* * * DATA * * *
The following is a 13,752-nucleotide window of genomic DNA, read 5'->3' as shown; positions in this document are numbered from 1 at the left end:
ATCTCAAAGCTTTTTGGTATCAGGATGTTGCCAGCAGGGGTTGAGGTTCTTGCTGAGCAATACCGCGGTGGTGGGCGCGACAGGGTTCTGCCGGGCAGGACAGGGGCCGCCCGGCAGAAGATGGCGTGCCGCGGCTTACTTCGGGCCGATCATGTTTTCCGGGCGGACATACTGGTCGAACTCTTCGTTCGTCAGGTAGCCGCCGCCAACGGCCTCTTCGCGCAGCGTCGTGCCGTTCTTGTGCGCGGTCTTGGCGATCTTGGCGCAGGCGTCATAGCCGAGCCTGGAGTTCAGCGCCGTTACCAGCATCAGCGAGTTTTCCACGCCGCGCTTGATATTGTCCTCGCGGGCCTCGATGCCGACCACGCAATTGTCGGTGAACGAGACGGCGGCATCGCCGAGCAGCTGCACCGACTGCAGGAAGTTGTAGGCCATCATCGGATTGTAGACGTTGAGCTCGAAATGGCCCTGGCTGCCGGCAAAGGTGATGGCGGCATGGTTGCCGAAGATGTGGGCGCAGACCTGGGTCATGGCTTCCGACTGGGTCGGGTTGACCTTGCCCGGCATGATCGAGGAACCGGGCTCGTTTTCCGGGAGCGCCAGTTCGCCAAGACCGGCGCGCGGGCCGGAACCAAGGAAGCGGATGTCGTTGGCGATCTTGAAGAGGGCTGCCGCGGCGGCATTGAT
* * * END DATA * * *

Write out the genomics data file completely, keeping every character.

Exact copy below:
The following is a 13,752-nucleotide window of genomic DNA, read 5'->3' as shown; positions in this document are numbered from 1 at the left end:
ATCTCAAAGCTTTTTGGTATCAGGATGTTGCCAGCAGGGGTTGAGGTTCTTGCTGAGCAATACCGCGGTGGTGGGCGCGACAGGGTTCTGCCGGGCAGGACAGGGGCCGCCCGGCAGAAGATGGCGTGCCGCGGCTTACTTCGGGCCGATCATGTTTTCCGGGCGGACATACTGGTCGAACTCTTCGTTCGTCAGGTAGCCGCCGCCAACGGCCTCTTCGCGCAGCGTCGTGCCGTTCTTGTGCGCGGTCTTGGCGATCTTGGCGCAGGCGTCATAGCCGAGCCTGGAGTTCAGCGCCGTTACCAGCATCAGCGAGTTTTCCACGCCGCGCTTGATATTGTCCTCGCGGGCCTCGATGCCGACCACGCAATTGTCGGTGAACGAGACGGCGGCATCGCCGAGCAGCTGCACCGACTGCAGGAAGTTGTAGGCCATCATCGGATTGTAGACGTTGAGCTCGAAATGGCCCTGGCTGCCGGCAAAGGTGATGGCGGCATGGTTGCCGAAGATGTGGGCGCAGACCTGGGTCATGGCTTCCGACTGGGTCGGGTTGACCTTGCCCGGCATGATCGAGGAACCGGGCTCGTTTTCCGGGAGCGCCAGTTCGCCAAGACCGGCGCGCGGGCCGGAACCAAGGAAGCGGATGTCGTTGGCGATCTTGAAGAGGGCTGCCGCGGCGGCATTGAT